For more than 15 years, New Jersey’s Screaming Females have been one of the scene’s most reliable sources of super-heavy-yet-super-thoughtful rock. From their self-released debut (2006’s Baby Teeth) to tours, collaborations and friendships with alternative luminaries like Garbage, The Breeders and Dinosaur Jr., the power trio of Marissa Paternoster, Jarrett Dougherty and Mike Abbate have done everything with the kind of deeply committed D.I.Y. work ethic that would bring a tear to Mike Watt’s eye.
They’ve also got some deep Chicago connections. In addition to recording Ugly with Steve Albini at Avondale’s Electrical Audio studio, they played the first outdoor Riot Fest in 2012 as part of a truly stacked day that included Iggy and the Stooges, Elvis Costello and Built to Spill. Two years later, they released highlights from their shows at The Hideout as one of our favorite live albums of all time.
Ahead of the band’s return to Riot Fest this September, we caught up with singer and guitarist Marissa Paternoster to talk about discovering punk rock, all things Chicago and the band’s great new album, Desire Pathway.
Riot Fest: Chicago has played an important role in Screaming Females history. Do you remember the first time you played the city?
Marissa Paternoster: The first shows I remember playing in Chicago were at a place called Ronnie’s, which was this pretty derelict little bar. We used to play with a band from Chicago called The Sass Dragons a lot, and I can remember playing in the surrounding areas like Elgin and Wonder Lake with a band called The Brokedowns that are still active.
RF: Of course, you were part of the very first outdoor Riot Fest back in 2012. What do you remember about that day?
MP: I remember I was sick. I think I was sleeping at Electrical Audio and Jarrett came and got me to play the set. They were like “You should sleep until we play…” [laughs] We walked around a little bit, saw some Alkaline Trio and I was like “…I need to lie down again.” I think I spent most of my time sleeping at Electrical Audio.
RF: Well, that sounds more comfortable than sleeping at Riot Fest.
MP: I felt sick enough, I could’ve conked out anywhere.
RF: 2014’s Live at the Hideout is one of our favorite live albums of all time. What made you choose that venue for the recording?
MP: Since we aren’t playing house shows as much as we used to, we value venues that have been serving their community for a really long time. From what we can tell, as tourists or outsiders, people really like The Hideout and it means a lot to them. They’ve seen a lot of good shows there. They like hanging out there. A lot of people would be devastated if it wasn’t around anymore. That’s how we felt about places like Maxwell’s in New Jersey, which was really important to me as a child. I was able to go see bands I liked in a bar, but it was all-ages. I wasn’t just pushed to the side. It was really hard to see the bands you wanted to see if you were underage, so a place like Maxwell’s was invaluable. There should be more places like it, but unfortunately there aren’t.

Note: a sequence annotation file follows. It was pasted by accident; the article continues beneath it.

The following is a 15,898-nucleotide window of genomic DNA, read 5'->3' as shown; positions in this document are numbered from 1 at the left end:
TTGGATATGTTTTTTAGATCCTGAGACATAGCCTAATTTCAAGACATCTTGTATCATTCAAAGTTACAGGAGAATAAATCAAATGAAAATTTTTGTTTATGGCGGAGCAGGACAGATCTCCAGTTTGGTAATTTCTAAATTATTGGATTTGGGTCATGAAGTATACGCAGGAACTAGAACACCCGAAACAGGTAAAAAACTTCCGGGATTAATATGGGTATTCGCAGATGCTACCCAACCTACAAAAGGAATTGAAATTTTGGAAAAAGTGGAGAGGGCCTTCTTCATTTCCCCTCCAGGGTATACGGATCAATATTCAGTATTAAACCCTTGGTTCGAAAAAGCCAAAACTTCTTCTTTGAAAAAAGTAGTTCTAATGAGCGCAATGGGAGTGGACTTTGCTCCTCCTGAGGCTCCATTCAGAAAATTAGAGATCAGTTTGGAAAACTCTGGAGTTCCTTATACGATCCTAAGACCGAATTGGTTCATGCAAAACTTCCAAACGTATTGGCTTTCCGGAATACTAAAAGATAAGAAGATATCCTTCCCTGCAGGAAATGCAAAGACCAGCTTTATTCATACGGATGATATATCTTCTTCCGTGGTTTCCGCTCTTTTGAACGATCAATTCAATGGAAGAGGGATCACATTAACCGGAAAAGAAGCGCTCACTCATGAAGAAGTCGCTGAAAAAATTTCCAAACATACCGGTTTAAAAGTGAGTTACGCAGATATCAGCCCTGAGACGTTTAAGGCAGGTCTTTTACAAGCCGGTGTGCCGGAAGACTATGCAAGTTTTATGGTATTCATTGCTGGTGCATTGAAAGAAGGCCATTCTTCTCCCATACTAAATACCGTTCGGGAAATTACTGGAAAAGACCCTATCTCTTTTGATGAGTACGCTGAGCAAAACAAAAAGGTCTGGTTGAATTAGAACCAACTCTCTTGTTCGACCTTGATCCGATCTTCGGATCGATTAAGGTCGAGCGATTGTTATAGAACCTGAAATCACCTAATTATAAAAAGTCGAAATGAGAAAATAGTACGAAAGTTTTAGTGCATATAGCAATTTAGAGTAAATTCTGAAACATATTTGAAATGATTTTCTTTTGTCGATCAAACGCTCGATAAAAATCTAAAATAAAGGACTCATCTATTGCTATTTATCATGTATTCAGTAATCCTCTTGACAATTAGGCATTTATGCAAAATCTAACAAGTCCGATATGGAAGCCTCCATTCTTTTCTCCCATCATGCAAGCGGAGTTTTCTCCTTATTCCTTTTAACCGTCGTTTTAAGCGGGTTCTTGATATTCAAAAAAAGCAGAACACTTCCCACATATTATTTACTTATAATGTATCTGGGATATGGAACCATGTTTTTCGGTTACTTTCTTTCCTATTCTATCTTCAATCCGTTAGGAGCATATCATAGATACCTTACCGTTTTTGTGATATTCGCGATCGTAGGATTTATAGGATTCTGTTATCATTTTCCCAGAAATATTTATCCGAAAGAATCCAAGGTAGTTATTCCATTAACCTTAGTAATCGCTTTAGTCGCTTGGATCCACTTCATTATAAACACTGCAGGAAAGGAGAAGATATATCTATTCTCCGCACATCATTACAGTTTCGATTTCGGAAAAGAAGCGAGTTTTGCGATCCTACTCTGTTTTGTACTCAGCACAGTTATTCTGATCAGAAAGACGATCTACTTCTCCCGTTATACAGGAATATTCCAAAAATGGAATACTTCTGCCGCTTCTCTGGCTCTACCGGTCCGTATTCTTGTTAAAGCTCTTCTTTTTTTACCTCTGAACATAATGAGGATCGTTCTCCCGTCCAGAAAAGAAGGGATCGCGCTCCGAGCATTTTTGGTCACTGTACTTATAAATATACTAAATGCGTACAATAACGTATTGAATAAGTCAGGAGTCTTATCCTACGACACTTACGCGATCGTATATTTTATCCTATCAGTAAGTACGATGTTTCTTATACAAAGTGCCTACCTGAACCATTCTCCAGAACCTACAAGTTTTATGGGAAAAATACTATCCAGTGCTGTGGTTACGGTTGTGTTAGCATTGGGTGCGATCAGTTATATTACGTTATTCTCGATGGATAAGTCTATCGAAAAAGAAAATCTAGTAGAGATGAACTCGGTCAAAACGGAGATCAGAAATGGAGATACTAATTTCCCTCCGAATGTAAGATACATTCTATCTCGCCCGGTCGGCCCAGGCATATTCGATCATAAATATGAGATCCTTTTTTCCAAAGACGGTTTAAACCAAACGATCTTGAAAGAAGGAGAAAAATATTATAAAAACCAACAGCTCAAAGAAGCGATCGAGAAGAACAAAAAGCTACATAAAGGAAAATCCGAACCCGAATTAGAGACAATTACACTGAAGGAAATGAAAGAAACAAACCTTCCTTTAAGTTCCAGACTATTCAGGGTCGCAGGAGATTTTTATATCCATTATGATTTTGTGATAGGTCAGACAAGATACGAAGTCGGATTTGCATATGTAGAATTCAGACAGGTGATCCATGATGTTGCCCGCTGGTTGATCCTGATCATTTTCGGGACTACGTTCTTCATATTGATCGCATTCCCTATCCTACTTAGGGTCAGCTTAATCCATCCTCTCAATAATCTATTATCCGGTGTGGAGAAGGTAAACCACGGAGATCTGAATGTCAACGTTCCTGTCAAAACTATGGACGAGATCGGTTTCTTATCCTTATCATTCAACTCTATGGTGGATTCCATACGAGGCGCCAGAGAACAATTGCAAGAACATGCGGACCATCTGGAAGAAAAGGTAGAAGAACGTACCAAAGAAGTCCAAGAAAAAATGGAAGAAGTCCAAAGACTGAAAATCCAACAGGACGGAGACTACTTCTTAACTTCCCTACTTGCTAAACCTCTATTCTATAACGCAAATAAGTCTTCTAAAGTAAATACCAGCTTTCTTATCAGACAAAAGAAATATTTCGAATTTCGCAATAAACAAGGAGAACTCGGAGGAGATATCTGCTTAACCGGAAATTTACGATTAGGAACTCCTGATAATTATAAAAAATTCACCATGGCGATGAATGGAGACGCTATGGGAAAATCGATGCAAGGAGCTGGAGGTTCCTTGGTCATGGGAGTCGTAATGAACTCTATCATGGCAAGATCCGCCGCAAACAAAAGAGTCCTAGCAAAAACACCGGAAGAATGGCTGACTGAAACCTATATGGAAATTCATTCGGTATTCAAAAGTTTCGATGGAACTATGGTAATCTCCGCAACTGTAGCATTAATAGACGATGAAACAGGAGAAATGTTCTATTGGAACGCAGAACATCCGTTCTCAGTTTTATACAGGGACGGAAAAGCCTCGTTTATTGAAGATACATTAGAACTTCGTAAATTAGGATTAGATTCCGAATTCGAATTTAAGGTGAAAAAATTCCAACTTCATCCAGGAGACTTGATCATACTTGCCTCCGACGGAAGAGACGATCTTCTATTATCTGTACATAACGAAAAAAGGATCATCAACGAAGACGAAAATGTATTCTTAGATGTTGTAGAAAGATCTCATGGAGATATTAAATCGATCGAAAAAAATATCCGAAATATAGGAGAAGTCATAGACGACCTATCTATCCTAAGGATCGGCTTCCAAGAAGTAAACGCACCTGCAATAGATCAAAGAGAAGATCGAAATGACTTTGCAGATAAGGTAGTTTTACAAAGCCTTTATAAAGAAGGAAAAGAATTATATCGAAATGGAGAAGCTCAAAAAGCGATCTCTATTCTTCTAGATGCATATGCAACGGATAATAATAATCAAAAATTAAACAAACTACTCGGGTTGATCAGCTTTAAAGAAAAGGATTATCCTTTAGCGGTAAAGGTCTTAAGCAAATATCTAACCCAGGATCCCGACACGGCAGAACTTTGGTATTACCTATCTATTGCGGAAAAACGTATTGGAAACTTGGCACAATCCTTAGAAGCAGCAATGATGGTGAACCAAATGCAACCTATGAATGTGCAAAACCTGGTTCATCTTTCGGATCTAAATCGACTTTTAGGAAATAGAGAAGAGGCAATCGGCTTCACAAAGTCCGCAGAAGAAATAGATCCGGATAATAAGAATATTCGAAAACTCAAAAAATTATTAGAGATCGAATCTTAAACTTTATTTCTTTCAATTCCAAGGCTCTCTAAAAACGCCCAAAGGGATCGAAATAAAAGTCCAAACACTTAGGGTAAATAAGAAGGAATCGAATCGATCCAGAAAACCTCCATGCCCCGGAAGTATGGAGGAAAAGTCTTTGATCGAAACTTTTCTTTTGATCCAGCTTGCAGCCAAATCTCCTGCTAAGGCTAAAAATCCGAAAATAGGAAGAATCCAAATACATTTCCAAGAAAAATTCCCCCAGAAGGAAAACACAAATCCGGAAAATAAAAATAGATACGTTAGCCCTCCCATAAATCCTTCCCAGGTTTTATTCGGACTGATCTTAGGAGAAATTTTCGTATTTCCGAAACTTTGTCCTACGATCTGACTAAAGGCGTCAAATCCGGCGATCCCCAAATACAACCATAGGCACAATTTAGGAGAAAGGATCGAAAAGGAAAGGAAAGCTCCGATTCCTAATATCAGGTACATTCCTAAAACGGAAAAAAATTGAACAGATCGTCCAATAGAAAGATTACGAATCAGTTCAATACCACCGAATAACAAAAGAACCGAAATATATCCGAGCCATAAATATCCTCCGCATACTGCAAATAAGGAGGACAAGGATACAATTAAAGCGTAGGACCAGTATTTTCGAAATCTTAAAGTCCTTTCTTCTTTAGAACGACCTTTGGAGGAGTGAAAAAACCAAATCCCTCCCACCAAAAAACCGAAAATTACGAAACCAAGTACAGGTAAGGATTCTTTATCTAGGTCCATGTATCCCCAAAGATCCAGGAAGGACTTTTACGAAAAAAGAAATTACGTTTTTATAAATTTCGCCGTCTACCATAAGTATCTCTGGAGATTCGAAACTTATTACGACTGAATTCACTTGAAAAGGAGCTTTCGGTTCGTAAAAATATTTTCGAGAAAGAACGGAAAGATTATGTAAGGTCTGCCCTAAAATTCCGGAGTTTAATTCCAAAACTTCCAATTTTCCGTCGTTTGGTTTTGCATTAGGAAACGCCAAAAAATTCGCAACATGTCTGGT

RF: Speaking of New Jersey, it’s indisputably one of the punk capitals of the world. Why do you think that is?
MP: There are a lot of great punk bands that come from everywhere. I guess New Jersey is unique in its location because it’s between two giant cultural hubs – Philadelphia and New York. If you’re a kid in the suburbs like I was, going to New York only took 30 minutes and then I had access to one of the greatest metropolitan areas in the nation and everything that goes along with it – art museums, show spaces and stuff. So if you’re a young creative kid, that kind of resource is invaluable. People from New Jersey are spoiled that way.
RF: At the same time, geography might not be as important for punks in the internet era.
MP: It began to matter less to me, but I’ve also gained a lot more autonomy and mobility. By the time the internet was as pervasive as it is now, I was an adult. When I was a child, having access to a place like New York was invaluable. I don’t know what I would’ve done if I lived somewhere more remote.
RF: Besides Maxwell’s, where did you make some of your big punk and alternative discoveries?
MP: I’d been to shows, but only big club shows – 1500 or 2000 people – and I thought that was as small as I imagined a show could get. I don’t think I understand the spectrum that a “show” could exist on. I learned about punk when I started getting into Kill Rock Stars and K Records. That stuff had been kinda inactive since its peak for almost a decade at that point. Remember when the computer had its own room? I’d sit in the computer room and download free sample tracks on the Kill Rock Stars website. I could usually only do one a day, and then I’d burn them on a CD and walk around with my CD player and just, like, review them. That was pretty much my introduction to punk. I got really obsessed with it, but I thought for all intents and purposes that it was over, not understanding that there was this middle class in the music community where bands could draw a few hundred people. Those shows existed, but it took me until I got to college to find out.